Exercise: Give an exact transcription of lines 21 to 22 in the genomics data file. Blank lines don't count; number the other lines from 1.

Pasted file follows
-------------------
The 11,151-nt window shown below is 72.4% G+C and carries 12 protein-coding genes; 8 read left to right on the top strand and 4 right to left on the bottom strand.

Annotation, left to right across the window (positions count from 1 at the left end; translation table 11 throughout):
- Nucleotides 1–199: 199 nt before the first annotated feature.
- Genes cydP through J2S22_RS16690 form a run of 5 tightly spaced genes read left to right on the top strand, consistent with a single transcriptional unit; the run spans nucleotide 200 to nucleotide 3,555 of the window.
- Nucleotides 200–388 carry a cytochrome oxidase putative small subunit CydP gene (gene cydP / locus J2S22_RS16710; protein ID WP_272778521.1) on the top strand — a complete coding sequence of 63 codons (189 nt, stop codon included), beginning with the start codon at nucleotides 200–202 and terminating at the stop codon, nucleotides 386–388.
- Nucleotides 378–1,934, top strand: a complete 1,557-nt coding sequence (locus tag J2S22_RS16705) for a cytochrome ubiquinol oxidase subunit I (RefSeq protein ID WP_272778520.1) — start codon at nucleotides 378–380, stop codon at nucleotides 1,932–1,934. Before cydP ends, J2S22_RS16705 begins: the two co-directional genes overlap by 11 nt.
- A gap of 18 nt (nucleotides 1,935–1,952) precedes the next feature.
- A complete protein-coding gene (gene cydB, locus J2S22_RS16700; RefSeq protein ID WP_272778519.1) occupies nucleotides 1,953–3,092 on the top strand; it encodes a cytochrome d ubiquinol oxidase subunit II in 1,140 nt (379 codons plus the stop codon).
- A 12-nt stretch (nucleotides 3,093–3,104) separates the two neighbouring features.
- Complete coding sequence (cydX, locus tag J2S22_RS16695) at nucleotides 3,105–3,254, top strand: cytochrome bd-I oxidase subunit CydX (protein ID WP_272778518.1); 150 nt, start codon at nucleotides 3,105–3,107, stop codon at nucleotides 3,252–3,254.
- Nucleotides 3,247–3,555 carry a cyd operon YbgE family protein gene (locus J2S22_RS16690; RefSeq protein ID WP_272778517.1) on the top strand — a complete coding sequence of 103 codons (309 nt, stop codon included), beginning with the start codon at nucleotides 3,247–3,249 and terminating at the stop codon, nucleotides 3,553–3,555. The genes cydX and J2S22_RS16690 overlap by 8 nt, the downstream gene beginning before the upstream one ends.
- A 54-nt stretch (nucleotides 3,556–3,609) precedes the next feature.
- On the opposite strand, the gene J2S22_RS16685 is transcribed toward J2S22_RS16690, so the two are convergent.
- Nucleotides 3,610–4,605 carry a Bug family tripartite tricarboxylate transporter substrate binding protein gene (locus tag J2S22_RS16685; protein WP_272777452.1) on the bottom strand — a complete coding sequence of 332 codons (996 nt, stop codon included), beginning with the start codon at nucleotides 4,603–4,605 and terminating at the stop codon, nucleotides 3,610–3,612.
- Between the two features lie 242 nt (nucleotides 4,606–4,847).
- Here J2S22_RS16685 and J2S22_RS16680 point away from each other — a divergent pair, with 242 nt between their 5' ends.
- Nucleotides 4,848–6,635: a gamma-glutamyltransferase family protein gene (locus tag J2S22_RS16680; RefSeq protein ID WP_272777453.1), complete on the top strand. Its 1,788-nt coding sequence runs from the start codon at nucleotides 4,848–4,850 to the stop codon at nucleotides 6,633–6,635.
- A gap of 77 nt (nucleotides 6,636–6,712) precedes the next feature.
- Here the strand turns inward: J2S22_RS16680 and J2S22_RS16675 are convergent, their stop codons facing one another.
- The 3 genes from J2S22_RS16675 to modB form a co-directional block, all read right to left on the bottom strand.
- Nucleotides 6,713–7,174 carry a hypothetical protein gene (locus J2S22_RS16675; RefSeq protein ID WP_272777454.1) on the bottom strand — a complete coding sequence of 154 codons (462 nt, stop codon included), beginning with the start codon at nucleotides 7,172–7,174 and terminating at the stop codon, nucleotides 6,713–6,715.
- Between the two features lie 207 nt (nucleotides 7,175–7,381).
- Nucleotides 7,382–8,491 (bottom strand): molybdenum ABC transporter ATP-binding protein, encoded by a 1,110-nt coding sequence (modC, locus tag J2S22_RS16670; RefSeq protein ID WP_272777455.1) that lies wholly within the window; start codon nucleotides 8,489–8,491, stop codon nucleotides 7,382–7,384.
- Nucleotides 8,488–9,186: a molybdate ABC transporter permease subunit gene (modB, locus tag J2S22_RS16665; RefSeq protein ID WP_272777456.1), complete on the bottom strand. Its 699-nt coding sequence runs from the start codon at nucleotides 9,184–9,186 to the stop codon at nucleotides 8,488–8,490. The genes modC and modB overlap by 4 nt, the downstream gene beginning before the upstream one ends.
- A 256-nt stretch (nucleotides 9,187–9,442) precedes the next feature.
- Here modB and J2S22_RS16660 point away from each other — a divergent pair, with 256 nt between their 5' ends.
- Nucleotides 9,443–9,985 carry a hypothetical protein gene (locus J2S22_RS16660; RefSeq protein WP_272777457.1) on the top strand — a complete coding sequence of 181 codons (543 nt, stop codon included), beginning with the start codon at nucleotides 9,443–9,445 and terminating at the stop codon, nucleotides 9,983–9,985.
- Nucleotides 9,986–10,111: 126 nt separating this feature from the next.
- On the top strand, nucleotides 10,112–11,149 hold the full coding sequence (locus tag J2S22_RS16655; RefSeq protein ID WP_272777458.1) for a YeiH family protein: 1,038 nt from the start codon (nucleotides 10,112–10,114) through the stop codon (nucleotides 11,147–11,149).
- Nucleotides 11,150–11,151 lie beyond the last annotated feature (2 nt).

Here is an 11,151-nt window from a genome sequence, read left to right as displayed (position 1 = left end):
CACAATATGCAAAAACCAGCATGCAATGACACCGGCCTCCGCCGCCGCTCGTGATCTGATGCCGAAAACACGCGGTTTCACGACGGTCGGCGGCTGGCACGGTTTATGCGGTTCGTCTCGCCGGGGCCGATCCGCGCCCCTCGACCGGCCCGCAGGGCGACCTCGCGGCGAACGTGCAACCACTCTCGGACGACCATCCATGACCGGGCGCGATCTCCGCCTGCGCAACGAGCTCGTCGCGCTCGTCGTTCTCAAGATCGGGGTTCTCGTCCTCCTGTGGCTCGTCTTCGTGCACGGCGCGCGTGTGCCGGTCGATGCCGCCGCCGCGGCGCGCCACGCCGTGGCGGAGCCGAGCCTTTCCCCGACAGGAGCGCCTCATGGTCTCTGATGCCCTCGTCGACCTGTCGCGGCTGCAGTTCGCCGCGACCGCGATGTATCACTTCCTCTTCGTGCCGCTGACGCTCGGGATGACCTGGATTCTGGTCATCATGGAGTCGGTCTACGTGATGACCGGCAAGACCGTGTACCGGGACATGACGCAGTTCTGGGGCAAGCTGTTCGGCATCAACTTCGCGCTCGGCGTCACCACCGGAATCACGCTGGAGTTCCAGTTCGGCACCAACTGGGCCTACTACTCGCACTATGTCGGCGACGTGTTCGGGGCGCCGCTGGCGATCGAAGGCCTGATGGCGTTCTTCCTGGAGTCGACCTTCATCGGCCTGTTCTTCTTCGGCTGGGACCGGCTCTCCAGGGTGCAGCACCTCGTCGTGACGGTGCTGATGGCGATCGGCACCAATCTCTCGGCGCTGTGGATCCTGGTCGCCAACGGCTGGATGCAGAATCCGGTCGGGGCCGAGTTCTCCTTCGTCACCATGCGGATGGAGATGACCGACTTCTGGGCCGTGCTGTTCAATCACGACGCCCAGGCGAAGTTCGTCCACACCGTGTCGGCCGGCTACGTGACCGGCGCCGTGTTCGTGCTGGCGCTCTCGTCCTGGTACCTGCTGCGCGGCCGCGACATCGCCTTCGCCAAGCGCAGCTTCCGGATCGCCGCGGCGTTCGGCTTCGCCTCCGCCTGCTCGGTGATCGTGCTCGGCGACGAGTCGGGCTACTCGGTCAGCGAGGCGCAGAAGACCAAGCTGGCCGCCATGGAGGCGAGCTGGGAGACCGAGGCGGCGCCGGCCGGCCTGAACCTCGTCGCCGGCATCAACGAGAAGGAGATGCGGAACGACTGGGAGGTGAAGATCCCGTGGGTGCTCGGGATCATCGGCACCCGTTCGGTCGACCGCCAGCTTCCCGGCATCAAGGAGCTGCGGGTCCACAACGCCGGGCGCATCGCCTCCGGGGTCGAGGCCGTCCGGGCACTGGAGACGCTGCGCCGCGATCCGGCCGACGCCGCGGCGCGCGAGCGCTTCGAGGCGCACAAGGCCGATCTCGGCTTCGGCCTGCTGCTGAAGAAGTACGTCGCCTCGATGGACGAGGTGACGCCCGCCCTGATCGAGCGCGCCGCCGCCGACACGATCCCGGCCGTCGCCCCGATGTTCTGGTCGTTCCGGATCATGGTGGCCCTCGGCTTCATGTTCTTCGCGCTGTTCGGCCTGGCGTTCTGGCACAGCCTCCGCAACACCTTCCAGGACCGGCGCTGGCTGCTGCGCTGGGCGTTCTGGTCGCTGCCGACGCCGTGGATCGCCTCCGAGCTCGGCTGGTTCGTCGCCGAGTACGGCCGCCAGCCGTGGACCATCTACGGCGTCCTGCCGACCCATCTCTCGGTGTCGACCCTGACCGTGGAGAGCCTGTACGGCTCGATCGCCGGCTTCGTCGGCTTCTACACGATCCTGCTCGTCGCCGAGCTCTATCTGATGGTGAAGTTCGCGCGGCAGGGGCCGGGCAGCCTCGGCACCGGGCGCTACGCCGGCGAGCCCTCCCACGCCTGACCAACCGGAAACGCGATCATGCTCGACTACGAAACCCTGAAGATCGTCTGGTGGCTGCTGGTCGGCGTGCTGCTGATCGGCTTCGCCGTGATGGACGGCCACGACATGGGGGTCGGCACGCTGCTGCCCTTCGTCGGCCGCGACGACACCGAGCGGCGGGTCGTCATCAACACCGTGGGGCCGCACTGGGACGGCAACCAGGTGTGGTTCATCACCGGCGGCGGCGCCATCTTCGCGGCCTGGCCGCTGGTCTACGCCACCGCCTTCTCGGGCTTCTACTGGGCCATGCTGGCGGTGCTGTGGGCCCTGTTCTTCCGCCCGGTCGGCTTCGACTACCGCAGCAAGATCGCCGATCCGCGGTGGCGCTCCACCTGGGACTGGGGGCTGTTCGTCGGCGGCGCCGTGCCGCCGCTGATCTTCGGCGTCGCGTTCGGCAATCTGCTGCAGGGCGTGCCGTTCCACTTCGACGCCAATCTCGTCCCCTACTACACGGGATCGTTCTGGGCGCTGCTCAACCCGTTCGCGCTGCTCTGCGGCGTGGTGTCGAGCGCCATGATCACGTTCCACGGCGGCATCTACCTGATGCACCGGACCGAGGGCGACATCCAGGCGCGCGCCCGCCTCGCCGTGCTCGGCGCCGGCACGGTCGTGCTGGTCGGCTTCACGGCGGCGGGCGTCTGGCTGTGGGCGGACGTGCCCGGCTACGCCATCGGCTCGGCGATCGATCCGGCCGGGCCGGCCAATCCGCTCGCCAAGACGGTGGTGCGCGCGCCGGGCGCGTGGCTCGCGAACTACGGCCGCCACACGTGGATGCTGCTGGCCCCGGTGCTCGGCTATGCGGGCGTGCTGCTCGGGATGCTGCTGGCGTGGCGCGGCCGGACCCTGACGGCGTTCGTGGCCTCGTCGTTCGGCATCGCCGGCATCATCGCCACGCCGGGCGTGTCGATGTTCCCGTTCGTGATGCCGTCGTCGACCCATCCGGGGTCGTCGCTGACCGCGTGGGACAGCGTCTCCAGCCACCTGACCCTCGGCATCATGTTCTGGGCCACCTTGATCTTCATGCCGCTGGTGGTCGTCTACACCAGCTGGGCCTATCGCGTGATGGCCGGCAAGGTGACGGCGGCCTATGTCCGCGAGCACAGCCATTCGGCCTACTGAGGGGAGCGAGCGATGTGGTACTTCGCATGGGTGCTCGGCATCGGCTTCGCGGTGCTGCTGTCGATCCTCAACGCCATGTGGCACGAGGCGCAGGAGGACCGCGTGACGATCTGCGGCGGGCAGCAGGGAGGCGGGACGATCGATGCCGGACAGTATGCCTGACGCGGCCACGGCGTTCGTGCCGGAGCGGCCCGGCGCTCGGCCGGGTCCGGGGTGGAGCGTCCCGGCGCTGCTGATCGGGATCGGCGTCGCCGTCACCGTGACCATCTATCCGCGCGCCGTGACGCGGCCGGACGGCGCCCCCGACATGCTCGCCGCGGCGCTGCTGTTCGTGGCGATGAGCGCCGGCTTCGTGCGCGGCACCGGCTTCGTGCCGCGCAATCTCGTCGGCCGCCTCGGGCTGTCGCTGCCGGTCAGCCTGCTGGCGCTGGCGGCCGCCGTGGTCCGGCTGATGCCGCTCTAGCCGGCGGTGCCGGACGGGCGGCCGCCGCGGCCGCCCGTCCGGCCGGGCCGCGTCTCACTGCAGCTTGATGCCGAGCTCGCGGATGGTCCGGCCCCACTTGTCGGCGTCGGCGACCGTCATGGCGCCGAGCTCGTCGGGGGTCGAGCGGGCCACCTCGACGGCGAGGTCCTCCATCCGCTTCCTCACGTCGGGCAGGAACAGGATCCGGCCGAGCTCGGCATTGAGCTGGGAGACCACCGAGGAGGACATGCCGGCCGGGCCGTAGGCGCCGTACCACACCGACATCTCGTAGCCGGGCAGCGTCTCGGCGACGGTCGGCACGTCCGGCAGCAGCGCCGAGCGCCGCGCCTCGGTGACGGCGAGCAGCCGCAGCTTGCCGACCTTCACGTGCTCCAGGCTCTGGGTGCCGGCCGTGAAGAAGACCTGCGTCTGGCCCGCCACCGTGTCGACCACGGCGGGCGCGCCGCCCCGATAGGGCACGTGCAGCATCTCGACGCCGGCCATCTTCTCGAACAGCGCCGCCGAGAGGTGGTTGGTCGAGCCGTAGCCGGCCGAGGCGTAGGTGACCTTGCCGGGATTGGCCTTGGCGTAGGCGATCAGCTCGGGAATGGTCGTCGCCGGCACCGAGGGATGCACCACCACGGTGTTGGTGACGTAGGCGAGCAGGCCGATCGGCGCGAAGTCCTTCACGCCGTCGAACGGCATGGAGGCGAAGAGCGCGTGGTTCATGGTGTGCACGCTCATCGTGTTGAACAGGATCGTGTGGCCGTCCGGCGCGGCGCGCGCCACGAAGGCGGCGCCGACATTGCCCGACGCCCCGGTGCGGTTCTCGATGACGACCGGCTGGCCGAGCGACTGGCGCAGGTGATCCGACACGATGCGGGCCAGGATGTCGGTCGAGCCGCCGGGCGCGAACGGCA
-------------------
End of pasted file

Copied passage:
- Nucleotides 6,713–7,174 carry a hypothetical protein gene (locus J2S22_RS16675; RefSeq protein ID WP_272777454.1) on the bottom strand — a complete coding sequence of 154 codons (462 nt, stop codon included), beginning with the start codon at nucleotides 7,172–7,174 and terminating at the stop codon, nucleotides 6,713–6,715.
- Between the two features lie 207 nt (nucleotides 7,175–7,381).